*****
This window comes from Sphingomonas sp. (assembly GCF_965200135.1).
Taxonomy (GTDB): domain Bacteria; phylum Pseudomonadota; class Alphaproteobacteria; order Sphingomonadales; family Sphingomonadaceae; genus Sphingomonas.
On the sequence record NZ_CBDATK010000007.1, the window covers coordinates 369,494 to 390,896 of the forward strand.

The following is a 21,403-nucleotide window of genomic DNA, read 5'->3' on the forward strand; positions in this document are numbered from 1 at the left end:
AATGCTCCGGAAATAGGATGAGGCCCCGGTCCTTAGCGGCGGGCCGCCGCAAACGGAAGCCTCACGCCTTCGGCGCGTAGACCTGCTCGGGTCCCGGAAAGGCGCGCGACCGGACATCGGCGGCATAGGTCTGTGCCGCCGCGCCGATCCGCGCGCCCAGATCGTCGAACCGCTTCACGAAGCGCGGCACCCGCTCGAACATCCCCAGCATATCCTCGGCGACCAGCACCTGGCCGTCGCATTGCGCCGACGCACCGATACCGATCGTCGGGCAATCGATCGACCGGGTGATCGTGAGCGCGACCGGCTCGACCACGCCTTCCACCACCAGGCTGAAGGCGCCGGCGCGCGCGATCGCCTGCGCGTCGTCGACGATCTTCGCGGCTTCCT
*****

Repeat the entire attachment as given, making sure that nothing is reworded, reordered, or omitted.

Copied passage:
This window comes from Sphingomonas sp. (assembly GCF_965200135.1).
Taxonomy (GTDB): domain Bacteria; phylum Pseudomonadota; class Alphaproteobacteria; order Sphingomonadales; family Sphingomonadaceae; genus Sphingomonas.
On the sequence record NZ_CBDATK010000007.1, the window covers coordinates 369,494 to 390,896 of the forward strand.

The following is a 21,403-nucleotide window of genomic DNA, read 5'->3' on the forward strand; positions in this document are numbered from 1 at the left end:
AATGCTCCGGAAATAGGATGAGGCCCCGGTCCTTAGCGGCGGGCCGCCGCAAACGGAAGCCTCACGCCTTCGGCGCGTAGACCTGCTCGGGTCCCGGAAAGGCGCGCGACCGGACATCGGCGGCATAGGTCTGTGCCGCCGCGCCGATCCGCGCGCCCAGATCGTCGAACCGCTTCACGAAGCGCGGCACCCGCTCGAACATCCCCAGCATATCCTCGGCGACCAGCACCTGGCCGTCGCATTGCGCCGACGCACCGATACCGATCGTCGGGCAATCGATCGACCGGGTGATCGTGAGCGCGACCGGCTCGACCACGCCTTCCACCACCAGGCTGAAGGCGCCGGCGCGCGCGATCGCCTGCGCGTCGTCGACGATCTTCGCGGCTTCCT